The notion that a marina would not worry about water accumulating in their fuel supply is absurd. Unless of course their business model is to sell contaminated fuel to customers, in which case the marina would soon find themselves without any return fuel customers.
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Old 10-21-2019, 09:23 PM
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Originally Posted by sjef View Post
No, they don't make gas either but what does that have to do with their saying keep your tank full. Amazing how all of you geniuses think think you know more than the engineers that design the engines.
How about offering up some actual scientific data to support the notion of the potential for moisture condensation in fuel tanks instead of gratuitous statements about how smart engineers may be. After all, engineers or product manufacturers have never been known to suggest absurd CYA measures regarding the care and feeding of their product, right?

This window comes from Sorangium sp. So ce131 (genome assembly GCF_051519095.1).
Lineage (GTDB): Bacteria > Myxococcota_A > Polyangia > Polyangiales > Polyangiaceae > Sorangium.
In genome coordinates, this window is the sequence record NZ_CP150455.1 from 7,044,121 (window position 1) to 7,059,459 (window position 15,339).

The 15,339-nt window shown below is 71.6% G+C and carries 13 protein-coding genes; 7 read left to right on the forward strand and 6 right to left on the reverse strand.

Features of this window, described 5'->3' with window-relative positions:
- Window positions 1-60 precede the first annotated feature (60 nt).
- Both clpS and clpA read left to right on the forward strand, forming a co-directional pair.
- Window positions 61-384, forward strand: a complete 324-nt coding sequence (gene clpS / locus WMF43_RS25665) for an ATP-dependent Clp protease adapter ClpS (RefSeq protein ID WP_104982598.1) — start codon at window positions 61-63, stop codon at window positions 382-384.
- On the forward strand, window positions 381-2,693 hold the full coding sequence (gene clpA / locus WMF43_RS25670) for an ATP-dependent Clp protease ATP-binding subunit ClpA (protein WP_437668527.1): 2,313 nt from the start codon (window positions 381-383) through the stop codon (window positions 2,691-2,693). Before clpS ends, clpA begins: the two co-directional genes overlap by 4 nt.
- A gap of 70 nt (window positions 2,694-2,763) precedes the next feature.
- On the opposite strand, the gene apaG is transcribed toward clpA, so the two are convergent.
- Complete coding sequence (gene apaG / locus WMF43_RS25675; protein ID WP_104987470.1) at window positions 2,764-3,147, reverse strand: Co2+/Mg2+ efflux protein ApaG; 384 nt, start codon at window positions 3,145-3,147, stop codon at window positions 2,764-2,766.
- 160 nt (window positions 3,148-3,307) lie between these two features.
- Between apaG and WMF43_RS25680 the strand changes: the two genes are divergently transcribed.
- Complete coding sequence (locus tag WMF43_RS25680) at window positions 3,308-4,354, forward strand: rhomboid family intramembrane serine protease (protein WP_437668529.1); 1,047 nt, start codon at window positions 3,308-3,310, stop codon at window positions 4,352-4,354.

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Old 10-21-2019, 09:28 PM
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I was taught either full or empty

I do full because chances are fuel will be more expensive next spring
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Old 10-21-2019, 09:52 PM
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I moved down South to avoid that very problem. No winter, year-round boating ... no need to winterize. But I do like to keep my tank more full than empty, to minimize the risk of condensation when there are wide temp swings at certain times of the year. No idea if it's necessary.
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Old 10-21-2019, 09:53 PM